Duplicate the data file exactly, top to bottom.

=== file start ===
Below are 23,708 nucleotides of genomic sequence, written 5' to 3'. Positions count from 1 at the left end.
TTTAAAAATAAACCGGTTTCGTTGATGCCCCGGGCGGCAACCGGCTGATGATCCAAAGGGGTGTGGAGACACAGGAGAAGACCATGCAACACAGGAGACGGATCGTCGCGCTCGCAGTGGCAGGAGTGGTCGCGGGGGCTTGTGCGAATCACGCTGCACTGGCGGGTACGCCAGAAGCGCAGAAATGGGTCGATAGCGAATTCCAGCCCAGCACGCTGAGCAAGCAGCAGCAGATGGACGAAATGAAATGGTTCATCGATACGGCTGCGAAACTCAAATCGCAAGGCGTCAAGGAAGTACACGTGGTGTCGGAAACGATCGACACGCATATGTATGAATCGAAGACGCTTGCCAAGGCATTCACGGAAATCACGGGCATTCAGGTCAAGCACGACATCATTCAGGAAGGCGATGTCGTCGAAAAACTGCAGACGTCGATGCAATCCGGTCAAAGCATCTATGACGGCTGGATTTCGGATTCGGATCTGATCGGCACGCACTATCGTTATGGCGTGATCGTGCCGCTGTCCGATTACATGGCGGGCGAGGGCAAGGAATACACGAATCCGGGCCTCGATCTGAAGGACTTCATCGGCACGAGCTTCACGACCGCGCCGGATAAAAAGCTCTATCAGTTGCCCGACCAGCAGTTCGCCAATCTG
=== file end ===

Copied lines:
Below are 23,708 nucleotides of genomic sequence, written 5' to 3'. Positions count from 1 at the left end.
TTTAAAAATAAACCGGTTTCGTTGATGCCCCGGGCGGCAACCGGCTGATGATCCAAAGGGGTGTGGAGACACAGGAGAAGACCATGCAACACAGGAGACGGATCGTCGCGCTCGCAGTGGCAGGAGTGGTCGCGGGGGCTTGTGCGAATCACGCTGCACTGGCGGGTACGCCAGAAGCGCAGAAATGGGTCGATAGCGAATTCCAGCCCAGCACGCTGAGCAAGCAGCAGCAGATGGACGAAATGAAATGGTTCATCGATACGGCTGCGAAACTCAAATCGCAAGGCGTCAAGGAAGTACACGTGGTGTCGGAAACGATCGACACGCATATGTATGAATCGAAGACGCTTGCCAAGGCATTCACGGAAATCACGGGCATTCAGGTCAAGCACGACATCATTCAGGAAGGCGATGTCGTCGAAAAACTGCAGACGTCGATGCAATCCGGTCAAAGCATCTATGACGGCTGGATTTCGGATTCGGATCTGATCGGCACGCACTATCGTTATGGCGTGATCGTGCCGCTGTCCGATTACATGGCGGGCGAGGGCAAGGAATACACGAATCCGGGCCTCGATCTGAAGGACTTCATCGGCACGAGCTTCACGACCGCGCCGGATAAAAAGCTCTATCAGTTGCCCGACCAGCAGTTCGCCAATCTG